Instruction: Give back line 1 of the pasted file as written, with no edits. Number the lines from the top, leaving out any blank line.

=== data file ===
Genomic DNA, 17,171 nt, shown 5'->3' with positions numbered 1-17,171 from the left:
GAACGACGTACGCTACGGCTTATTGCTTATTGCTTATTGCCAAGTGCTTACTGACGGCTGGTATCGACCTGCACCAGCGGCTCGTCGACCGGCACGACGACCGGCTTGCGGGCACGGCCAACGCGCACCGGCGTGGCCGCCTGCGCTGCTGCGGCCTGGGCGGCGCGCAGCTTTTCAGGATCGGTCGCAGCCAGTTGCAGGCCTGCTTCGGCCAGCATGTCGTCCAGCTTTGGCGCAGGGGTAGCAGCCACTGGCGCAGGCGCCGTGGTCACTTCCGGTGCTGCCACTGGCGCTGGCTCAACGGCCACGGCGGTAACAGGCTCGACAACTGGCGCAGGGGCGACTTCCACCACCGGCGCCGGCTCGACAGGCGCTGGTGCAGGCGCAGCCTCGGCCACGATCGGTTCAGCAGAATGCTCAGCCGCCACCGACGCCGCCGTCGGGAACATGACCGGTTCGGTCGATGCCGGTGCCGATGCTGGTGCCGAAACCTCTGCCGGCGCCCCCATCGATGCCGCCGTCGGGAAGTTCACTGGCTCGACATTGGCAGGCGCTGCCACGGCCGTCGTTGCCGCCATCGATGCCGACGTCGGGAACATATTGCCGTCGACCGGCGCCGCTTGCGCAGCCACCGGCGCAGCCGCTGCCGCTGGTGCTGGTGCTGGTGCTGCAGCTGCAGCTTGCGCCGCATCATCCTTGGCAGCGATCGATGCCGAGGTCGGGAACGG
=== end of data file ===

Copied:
Genomic DNA, 17,171 nt, shown 5'->3' with positions numbered 1-17,171 from the left: